Players in that situation have to be highly self-motivated. “Obviously, through the middle of the season,” Charley remembers, “the focus is the team, and games and championships… So the conversations weren’t, like, centered on me and what I’m doing. It was more learning to focus on my individual development.”
By all accounts, Charley spent the year focusing incredibly hard on growing as a player. “She’d spend, last year, an hour and a half to two hours after every training session kicking a ball against the wall in the stadium,” Parsons remembers. “When you’re doing that, and she’s improving her technique, [there’s a] psychological impact on a player. She is literally putting in more than anyone else. That’s going to help you at some point.”
That work has paid off for Charley, who says being around the professional game has forced her to understand the game better. “At this level, you have to study soccer more,” she says. “You can’t just rely on being fast… It’s about what you know, and your soccer IQ, making runs and being smart enough to know when to break and when not to break and stuff like that.”
With all the new players that enter the league through the college draft each year, it’s easy to forget how many quality players go undrafted. More than 200 players registered for the draft in 2019, most of whom didn’t get selected. Charley is one of a handful of those players not selected who, through a combination of hard work and luck, made it to the professional level anyway. If the World Cup is a challenge for the league as a whole, it’s a boon to those players, who are getting a chance on the big stage in the absence of the NWSL’s stars.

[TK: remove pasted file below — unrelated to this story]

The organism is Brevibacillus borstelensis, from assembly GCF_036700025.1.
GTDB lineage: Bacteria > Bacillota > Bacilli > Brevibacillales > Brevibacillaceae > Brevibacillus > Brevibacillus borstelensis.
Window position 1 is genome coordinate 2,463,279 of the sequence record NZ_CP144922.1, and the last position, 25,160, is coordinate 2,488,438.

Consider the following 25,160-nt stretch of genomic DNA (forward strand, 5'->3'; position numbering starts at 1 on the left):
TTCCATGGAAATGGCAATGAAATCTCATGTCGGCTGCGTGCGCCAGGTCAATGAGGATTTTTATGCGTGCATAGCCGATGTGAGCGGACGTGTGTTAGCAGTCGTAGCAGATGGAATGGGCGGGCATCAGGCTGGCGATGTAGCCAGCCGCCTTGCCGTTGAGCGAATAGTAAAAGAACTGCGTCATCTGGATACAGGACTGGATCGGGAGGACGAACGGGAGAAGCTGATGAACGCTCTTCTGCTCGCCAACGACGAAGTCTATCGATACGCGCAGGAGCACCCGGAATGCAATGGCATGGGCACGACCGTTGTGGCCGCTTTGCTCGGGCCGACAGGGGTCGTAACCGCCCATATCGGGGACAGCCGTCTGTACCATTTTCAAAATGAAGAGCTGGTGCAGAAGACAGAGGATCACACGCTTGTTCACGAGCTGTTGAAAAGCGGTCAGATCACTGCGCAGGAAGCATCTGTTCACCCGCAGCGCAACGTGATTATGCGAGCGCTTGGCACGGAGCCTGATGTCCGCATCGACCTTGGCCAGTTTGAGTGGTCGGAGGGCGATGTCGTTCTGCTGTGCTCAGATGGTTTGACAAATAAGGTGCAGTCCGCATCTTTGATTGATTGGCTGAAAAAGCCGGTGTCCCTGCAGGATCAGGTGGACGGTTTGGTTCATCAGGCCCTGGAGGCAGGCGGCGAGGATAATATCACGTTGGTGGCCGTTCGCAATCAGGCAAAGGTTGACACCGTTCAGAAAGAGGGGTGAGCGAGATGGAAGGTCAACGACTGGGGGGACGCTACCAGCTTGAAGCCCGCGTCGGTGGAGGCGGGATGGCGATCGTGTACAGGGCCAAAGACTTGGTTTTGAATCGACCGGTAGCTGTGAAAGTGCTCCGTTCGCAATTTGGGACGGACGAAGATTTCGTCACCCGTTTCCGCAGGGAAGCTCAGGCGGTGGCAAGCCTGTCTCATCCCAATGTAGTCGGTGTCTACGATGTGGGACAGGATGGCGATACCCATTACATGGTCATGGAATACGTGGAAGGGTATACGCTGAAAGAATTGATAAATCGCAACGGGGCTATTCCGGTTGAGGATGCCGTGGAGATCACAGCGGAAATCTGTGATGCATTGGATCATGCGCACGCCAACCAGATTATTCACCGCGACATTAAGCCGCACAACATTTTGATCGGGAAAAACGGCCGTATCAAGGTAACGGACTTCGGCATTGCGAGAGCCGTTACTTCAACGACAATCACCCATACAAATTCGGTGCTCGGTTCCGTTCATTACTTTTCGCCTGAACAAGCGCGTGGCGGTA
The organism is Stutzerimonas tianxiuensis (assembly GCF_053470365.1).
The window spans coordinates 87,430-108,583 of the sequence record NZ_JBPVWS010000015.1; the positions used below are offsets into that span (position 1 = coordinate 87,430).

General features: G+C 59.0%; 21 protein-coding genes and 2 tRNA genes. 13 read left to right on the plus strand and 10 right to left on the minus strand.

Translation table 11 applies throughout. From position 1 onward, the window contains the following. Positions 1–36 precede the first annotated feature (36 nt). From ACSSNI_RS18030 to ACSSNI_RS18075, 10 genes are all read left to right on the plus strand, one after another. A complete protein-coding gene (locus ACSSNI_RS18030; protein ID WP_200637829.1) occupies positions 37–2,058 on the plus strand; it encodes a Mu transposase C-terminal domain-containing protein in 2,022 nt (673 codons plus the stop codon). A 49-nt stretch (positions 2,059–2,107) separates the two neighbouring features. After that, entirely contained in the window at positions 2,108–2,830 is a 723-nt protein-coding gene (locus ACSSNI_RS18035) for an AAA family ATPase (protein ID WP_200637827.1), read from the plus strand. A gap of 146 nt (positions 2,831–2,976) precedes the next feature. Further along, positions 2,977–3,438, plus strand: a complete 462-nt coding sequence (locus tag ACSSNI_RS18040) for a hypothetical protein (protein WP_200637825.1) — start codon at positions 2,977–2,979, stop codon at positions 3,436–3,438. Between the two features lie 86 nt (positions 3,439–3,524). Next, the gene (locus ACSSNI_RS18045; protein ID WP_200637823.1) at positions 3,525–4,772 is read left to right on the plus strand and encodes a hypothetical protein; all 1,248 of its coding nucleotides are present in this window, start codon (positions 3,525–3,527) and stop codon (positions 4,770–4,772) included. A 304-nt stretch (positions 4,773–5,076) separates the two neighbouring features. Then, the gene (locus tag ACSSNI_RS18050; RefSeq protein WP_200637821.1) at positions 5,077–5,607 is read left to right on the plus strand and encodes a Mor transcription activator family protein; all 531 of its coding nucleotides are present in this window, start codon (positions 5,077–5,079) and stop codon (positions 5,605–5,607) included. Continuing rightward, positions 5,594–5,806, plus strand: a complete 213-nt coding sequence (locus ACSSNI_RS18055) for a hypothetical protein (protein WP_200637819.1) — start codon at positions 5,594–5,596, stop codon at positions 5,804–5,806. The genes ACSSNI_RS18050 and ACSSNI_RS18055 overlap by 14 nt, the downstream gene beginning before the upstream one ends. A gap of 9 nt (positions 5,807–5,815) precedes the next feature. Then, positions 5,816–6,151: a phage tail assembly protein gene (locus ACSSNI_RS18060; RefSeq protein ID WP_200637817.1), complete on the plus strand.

From a purely practical standpoint, the decision to train for a professional team without compensation doesn’t make a lot of sense. Charley studied psychology and sociology at Vanderbilt, and has a master’s degree in medicine, health, and society. She’s putting a career as a clinical psychologist on hold for a game she loves. “I want to play soccer,” she says, “as long as possible.”